Sunday, August 10, 2008

Update on Government Theft, 2008

Last year I posted an "Update on Government Theft." It was about a speech called "From Here to Eternity" by Richard Fisher, president and CEO of the Federal Reserve Bank of Dallas. He said:

According to official government trustee reports, the infinite-horizon discounted present value of our unfunded liability from Social Security and Medicare—in common language, the gap between what we will take in and what we have promised to pay—now stands at $83.9 trillion.

This staggering deficit portends conflict, chaos, and a Great Depression.

But now it's time to update the figures.

In a more recent speech (May 28, 2008), Fisher speaks of "Storms on the Horizon." I probably don't have to quote him; you know what he's going to say. But here it is anyway. A little context before we get to the new number:

Franklin Roosevelt originally conceived a social security system in which individuals would fund their own retirements through payroll-tax contributions. But Congress quickly realized that such a system could not put much money into the pockets of indigent elderly citizens ravaged by the Great Depression. Instead, a pay-as-you-go funding system was embraced, making each generation’s retirement the responsibility of its children.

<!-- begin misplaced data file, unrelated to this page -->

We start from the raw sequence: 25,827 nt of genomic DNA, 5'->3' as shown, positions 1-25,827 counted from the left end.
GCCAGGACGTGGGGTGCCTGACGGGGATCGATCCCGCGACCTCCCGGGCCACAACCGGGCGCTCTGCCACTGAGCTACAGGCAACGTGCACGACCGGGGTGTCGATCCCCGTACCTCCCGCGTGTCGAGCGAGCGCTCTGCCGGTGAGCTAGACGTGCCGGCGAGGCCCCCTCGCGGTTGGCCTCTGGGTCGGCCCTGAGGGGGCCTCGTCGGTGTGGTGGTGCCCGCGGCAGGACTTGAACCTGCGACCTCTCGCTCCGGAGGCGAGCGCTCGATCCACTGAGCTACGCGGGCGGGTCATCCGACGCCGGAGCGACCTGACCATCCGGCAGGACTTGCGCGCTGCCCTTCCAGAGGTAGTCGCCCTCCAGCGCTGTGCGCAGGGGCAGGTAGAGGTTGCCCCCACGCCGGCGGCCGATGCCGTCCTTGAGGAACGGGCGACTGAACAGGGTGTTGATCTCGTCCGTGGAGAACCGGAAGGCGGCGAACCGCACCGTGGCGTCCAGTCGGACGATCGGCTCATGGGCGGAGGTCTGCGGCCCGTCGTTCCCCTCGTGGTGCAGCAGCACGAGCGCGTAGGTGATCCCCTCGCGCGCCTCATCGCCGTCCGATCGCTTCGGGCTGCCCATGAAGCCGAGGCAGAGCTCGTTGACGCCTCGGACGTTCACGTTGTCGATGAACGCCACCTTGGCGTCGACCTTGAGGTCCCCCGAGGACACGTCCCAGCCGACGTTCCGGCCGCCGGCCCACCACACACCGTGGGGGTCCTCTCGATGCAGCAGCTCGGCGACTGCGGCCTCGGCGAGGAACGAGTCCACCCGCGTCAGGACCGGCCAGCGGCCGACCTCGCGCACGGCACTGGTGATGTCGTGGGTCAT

Now, fast forward 70 or so years and ask this question: What is the mathematical predicament of Social Security today? Answer: The amount of money the Social Security system would need today to cover all unfunded liabilities from now on—what fiscal economists call the “infinite horizon discounted value” of what has already been promised recipients but has no funding mechanism currently in place—is $13.6 trillion, an amount slightly less than the annual gross domestic product of the United States.

Please sit tight while I walk you through the math of Medicare. As you may know, the program comes in three parts: Medicare Part A, which covers hospital stays; Medicare B, which covers doctor visits; and Medicare D, the drug benefit that went into effect just 29 months ago. The infinite-horizon present discounted value of the unfunded liability for Medicare A is $34.4 trillion. The unfunded liability of Medicare B is an additional $34 trillion. The shortfall for Medicare D adds another $17.2 trillion. The total? If you wanted to cover the unfunded liability of all three programs today, you would be stuck with an $85.6 trillion bill. That is more than six times as large as the bill for Social Security. It is more than six times the annual output of the entire U.S. economy.

Why is the Medicare figure so large? There is a mix of reasons, really. In part, it is due to the same birthrate and life-expectancy issues that affect Social Security. In part, it is due to ever-costlier advances in medical technology and the willingness of Medicare to pay for them. And in part, it is due to expanded benefits—the new drug benefit program’s unfunded liability is by itself one-third greater than all of Social Security’s.

Add together the unfunded liabilities from Medicare and Social Security, and it comes to $99.2 trillion . . . . Traditional Medicare composes about 69 percent, the new drug benefit roughly 17 percent and Social Security the remaining 14 percent.